Why you should always have health insurance coverage: A friend of mine moved from one job to another and didn’t get around to mailing in a check for [http://en.wikipedia.org/wiki/COBRA_(insurance) COBRA] (Consolidated Omnibus Budget Reconciliation Act, although what that has to do with health insurance, I don’t know (sounds like a manufactured acronym, or “manufacronym”, as it were)) insurance form. This allows you to simply pay directly (whatever your previous employer had been paying) to keep the same health insurance you had while at work until some other form of insurance kicks in.
He broke his arm snowboarding, and needed surgery to set and pin the bones. The hospital bill was around $25,000, and he has to pay that out of his own pocket. He can pay the bill over a period of time (several years), but that’s still a sizable chunk of money.
Admittedly, there was a period in between jobs (when I left my job-before-last and went off on my own, actually) that I also did not continue under COBRA and was uninsured for a period, though I made it through just fine (before signing up for a Blue Cross PPO plan at about $60 per month), and there’s no decent safety net, otherwise, for what can end up costing far more than you can afford.
What’s odd: He says COBRA was around $300 a month. That’s strange, considering the cost of my simple Blue Cross plan. (Correct me if I’m mis-remembering the exact figure, but I do know the difference was very large.) Why is it so much? Isn’t this a government program to encourage and facilitate people moving between jobs keeping medical insurance at all times?
“Mp3 file”:http://mh-z.com/txp/file_download/1. Noodling around, as they say.
Did you know that when I was little I used to like eating raw spaghetti? No, my parents didn’t starve me.
I also liked raw potatoes. Something about the texture was appealing. My mother would be slicing up potatoes to cook with chicken, and I would grab a few. She’d tell me they were poisonous if I ate too many.
It’s been a long time since I’ve had either raw potatoes or spaghetti. I wonder if I’d still like them? Perhaps tastes really do change with age.
My latest credit card bill was $1,234.56.
Okay no really, it was $1,234.52. Close, though. It’s like almost getting a straight flush. Or “the one that got away”. Close but no cigar. Where did that expression come from? Were cigars given out as prizes sometime in our murky past? It’s like 10,000 spoons when all you need is a knife. Blegh. I hate that song.
I’ve joined “DeviantArt”:http://www.deviantart.com/ with the intention of creating and showcasing some new pieces and the hope of selling a couple on the side. I’m not exactly sure how the system works, yet. Is it like “Zazzle”:http://www.zazzle.com/, where they handle printing and distributing the artwork you create, and where you’ll simply upload a super-high-resolution version to them? Or is it like Ebay, where users handle production and shipping, and Deviant simply sets up the connection between creators and potential buyers? If the former, I’m always concerned about the quality of the service’s version. Will the colors come out as intended? Can I upload a high-enough-resolution file? If on the other hand I “get” to do the printing, then although I personally am confident about the quality outcome of my own prints from my nice little Epson inkjet (which takes 10 minutes to print a page at its highest quality setting and chews through ink cartridges faster than Kobayashi eats hot dogs (doubtful whether he chews)), this could be a liability for Deviant and sets up a system where they depend on user reputation and quality of prints would be highly variable from one artist to another. So… I doubt it works that way. Back when I did try Zazzle, I had used the service to order a poster-size print of one of my own images, which I was very dissatisfied with. The colors were horribly muddy (whereas output from my printer was nice and bright); the image was blocky and the dithering very visible (as if printed at 300 dpi). I’m sure mass printing technology (with far less than 10 minutes to dedicate per image) has improved considerably over the last few years, though, and I’m sure that the quality standard which customers expect from an online art service has increased. I could, I’m sure, resolve the topic of this speculation with about two minutes-worth of reading, but that wouldn’t be any fun. More importantly, I have to dedicate much more time to art, again, and I’m looking forward to that.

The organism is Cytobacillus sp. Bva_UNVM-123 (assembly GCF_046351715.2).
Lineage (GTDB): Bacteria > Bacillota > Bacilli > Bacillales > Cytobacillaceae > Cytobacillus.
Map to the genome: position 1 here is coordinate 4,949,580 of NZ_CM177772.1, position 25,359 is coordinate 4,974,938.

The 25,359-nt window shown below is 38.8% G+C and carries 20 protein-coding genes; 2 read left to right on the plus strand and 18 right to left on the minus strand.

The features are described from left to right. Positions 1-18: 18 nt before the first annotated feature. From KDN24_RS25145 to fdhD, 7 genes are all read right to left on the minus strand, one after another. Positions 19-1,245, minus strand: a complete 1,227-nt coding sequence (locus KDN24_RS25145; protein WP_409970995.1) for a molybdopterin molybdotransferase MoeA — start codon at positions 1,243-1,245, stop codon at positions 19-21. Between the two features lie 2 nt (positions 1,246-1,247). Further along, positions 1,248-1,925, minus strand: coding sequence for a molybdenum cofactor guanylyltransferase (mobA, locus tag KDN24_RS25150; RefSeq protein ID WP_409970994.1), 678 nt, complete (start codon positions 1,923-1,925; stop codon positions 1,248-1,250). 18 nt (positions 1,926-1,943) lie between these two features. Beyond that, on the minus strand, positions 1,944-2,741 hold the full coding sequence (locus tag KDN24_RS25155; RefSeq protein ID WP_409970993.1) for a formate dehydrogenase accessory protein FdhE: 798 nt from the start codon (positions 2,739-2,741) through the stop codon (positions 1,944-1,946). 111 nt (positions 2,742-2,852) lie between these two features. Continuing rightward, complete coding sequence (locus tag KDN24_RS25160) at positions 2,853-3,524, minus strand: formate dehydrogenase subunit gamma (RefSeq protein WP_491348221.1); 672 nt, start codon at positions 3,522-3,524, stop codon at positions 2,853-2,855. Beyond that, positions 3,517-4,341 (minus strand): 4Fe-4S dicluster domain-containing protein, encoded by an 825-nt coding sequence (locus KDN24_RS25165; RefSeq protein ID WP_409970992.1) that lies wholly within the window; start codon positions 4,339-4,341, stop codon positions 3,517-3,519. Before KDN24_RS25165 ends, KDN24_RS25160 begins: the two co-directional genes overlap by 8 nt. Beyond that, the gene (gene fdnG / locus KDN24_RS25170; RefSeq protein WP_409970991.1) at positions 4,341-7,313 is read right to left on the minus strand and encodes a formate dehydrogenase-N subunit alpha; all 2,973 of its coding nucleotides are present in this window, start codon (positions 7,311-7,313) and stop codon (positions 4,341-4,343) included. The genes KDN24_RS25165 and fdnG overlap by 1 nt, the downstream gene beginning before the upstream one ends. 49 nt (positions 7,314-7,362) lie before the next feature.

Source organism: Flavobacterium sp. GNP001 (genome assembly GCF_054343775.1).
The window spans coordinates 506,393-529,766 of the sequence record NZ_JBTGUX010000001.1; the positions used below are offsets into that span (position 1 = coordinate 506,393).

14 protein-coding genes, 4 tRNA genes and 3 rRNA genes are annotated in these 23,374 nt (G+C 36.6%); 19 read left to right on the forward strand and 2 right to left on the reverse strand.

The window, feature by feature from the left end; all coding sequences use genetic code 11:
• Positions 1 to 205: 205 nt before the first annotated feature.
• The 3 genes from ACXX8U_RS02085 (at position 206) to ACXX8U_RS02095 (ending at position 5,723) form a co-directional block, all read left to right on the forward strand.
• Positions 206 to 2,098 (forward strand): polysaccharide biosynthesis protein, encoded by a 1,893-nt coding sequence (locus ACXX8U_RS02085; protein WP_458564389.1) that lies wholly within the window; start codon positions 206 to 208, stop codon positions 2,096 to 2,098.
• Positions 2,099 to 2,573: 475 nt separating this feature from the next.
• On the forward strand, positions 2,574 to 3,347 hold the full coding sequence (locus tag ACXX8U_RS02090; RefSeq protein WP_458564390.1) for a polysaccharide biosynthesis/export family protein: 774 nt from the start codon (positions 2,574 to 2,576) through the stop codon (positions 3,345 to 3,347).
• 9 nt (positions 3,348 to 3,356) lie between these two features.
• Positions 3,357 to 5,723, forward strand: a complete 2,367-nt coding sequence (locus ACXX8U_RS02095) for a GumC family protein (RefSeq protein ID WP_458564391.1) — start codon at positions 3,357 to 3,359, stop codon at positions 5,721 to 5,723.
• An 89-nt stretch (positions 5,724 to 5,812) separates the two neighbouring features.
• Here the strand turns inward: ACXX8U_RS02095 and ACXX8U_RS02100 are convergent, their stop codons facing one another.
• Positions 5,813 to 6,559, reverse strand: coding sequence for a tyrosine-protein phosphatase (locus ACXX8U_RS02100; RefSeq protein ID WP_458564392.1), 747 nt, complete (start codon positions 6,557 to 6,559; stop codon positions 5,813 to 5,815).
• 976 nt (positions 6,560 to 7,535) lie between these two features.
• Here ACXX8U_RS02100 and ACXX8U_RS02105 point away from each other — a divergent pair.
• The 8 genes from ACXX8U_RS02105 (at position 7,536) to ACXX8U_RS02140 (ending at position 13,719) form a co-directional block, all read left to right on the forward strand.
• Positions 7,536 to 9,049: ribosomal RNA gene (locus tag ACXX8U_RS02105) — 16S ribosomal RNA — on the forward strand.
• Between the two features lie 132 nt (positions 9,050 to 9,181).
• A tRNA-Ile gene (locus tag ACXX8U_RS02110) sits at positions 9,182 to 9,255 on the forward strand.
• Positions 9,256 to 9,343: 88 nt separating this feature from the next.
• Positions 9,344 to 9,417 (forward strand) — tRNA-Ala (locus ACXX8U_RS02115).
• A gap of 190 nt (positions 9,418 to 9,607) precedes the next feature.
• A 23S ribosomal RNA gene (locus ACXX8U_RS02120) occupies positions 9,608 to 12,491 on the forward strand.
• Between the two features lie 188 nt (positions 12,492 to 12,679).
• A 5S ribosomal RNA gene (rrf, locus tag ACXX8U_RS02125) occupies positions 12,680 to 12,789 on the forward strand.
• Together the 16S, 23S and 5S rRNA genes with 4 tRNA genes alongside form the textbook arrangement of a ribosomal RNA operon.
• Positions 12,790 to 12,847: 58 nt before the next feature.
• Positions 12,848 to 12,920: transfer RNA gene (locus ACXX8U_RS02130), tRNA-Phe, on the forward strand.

Ah, nice to know I have (a) visitor(s). :)
Passable. I had a horrible primary-color scheme here based on the colors in this “Windows XP theme”:http://interfacelift.com/themes-win/details.php?id=144 for a while, but that was transitory. I’m not entirely satisfied with this new look, but it’s simple, and for the moment, it works.
Drawn freehand with a ball-point pen. Yep, believe it or not. It’s a technique, whereby I create a line slowly, adding to the length one piece at a time, and going back and forth over the end of the exitsing line to straighten it out. The color you see here is a poor match to the actual drawing, but the best my scanner was capable of.
There are two categories of ball-point pens: those which can be used to create variable shading (those common Bic “round stick” pens, or most of the common Papermate pens I’ve encountered) and those which create solid blocks of ink, or fills, easily. This image demonstrates the latter category.
I was walking down the street. Sneezed. Sounded like someone honked a horn at that exact moment. Horn kept honking; apparently it was a car alarm. So my sneeze was powerful enough to set off a car alarm from at least ten feet away. Impressive.